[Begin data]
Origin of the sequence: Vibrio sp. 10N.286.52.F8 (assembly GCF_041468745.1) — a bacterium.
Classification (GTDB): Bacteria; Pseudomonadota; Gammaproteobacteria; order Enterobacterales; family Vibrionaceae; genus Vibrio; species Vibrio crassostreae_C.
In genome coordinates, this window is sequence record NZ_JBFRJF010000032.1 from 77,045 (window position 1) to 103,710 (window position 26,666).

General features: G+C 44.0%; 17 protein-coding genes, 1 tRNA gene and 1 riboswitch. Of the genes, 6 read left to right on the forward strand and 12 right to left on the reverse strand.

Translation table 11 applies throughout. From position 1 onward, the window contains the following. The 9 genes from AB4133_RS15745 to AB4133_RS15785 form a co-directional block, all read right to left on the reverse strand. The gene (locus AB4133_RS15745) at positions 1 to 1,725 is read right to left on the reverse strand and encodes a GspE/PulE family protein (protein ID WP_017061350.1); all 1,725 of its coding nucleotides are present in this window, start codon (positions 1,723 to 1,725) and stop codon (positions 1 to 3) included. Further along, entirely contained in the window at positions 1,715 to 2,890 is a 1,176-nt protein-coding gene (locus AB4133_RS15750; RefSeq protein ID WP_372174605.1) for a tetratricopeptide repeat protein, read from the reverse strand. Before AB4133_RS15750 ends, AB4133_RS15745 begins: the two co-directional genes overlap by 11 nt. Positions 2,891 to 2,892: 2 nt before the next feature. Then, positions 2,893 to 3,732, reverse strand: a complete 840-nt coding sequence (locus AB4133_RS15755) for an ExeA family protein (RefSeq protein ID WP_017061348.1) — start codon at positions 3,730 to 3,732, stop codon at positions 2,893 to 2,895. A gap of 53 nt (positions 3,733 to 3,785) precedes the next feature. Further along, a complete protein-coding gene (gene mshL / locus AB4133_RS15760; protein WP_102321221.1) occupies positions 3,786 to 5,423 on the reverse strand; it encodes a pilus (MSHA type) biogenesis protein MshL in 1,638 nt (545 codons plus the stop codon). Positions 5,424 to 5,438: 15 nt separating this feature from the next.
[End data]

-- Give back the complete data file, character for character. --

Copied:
Origin of the sequence: Vibrio sp. 10N.286.52.F8 (assembly GCF_041468745.1) — a bacterium.
Classification (GTDB): Bacteria; Pseudomonadota; Gammaproteobacteria; order Enterobacterales; family Vibrionaceae; genus Vibrio; species Vibrio crassostreae_C.
In genome coordinates, this window is sequence record NZ_JBFRJF010000032.1 from 77,045 (window position 1) to 103,710 (window position 26,666).

General features: G+C 44.0%; 17 protein-coding genes, 1 tRNA gene and 1 riboswitch. Of the genes, 6 read left to right on the forward strand and 12 right to left on the reverse strand.

Translation table 11 applies throughout. From position 1 onward, the window contains the following. The 9 genes from AB4133_RS15745 to AB4133_RS15785 form a co-directional block, all read right to left on the reverse strand. The gene (locus AB4133_RS15745) at positions 1 to 1,725 is read right to left on the reverse strand and encodes a GspE/PulE family protein (protein ID WP_017061350.1); all 1,725 of its coding nucleotides are present in this window, start codon (positions 1,723 to 1,725) and stop codon (positions 1 to 3) included. Further along, entirely contained in the window at positions 1,715 to 2,890 is a 1,176-nt protein-coding gene (locus AB4133_RS15750; RefSeq protein ID WP_372174605.1) for a tetratricopeptide repeat protein, read from the reverse strand. Before AB4133_RS15750 ends, AB4133_RS15745 begins: the two co-directional genes overlap by 11 nt. Positions 2,891 to 2,892: 2 nt before the next feature. Then, positions 2,893 to 3,732, reverse strand: a complete 840-nt coding sequence (locus AB4133_RS15755) for an ExeA family protein (RefSeq protein ID WP_017061348.1) — start codon at positions 3,730 to 3,732, stop codon at positions 2,893 to 2,895. A gap of 53 nt (positions 3,733 to 3,785) precedes the next feature. Further along, a complete protein-coding gene (gene mshL / locus AB4133_RS15760; protein WP_102321221.1) occupies positions 3,786 to 5,423 on the reverse strand; it encodes a pilus (MSHA type) biogenesis protein MshL in 1,638 nt (545 codons plus the stop codon). Positions 5,424 to 5,438: 15 nt separating this feature from the next.